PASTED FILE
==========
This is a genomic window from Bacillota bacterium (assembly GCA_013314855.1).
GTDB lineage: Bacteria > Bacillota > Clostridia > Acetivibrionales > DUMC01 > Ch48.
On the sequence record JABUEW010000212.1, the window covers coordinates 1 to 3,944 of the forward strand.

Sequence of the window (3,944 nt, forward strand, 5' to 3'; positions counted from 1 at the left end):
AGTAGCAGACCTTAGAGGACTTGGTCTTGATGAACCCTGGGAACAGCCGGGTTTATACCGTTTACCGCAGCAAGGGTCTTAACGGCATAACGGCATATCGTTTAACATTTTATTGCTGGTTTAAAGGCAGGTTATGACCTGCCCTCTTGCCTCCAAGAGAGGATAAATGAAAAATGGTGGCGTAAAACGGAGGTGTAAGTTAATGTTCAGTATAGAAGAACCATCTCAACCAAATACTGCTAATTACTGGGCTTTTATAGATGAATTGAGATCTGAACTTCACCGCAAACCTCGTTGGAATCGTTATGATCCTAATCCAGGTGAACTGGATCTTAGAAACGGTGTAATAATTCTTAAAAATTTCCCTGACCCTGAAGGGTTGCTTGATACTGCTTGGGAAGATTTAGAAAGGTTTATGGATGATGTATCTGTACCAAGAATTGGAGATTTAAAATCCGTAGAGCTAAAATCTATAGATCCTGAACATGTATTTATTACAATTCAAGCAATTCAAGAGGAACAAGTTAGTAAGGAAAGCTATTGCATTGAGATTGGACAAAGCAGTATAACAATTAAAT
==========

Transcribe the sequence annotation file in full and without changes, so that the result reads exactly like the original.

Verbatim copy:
This is a genomic window from Bacillota bacterium (assembly GCA_013314855.1).
GTDB lineage: Bacteria > Bacillota > Clostridia > Acetivibrionales > DUMC01 > Ch48.
On the sequence record JABUEW010000212.1, the window covers coordinates 1 to 3,944 of the forward strand.

Sequence of the window (3,944 nt, forward strand, 5' to 3'; positions counted from 1 at the left end):
AGTAGCAGACCTTAGAGGACTTGGTCTTGATGAACCCTGGGAACAGCCGGGTTTATACCGTTTACCGCAGCAAGGGTCTTAACGGCATAACGGCATATCGTTTAACATTTTATTGCTGGTTTAAAGGCAGGTTATGACCTGCCCTCTTGCCTCCAAGAGAGGATAAATGAAAAATGGTGGCGTAAAACGGAGGTGTAAGTTAATGTTCAGTATAGAAGAACCATCTCAACCAAATACTGCTAATTACTGGGCTTTTATAGATGAATTGAGATCTGAACTTCACCGCAAACCTCGTTGGAATCGTTATGATCCTAATCCAGGTGAACTGGATCTTAGAAACGGTGTAATAATTCTTAAAAATTTCCCTGACCCTGAAGGGTTGCTTGATACTGCTTGGGAAGATTTAGAAAGGTTTATGGATGATGTATCTGTACCAAGAATTGGAGATTTAAAATCCGTAGAGCTAAAATCTATAGATCCTGAACATGTATTTATTACAATTCAAGCAATTCAAGAGGAACAAGTTAGTAAGGAAAGCTATTGCATTGAGATTGGACAAAGCAGTATAACAATTAAAT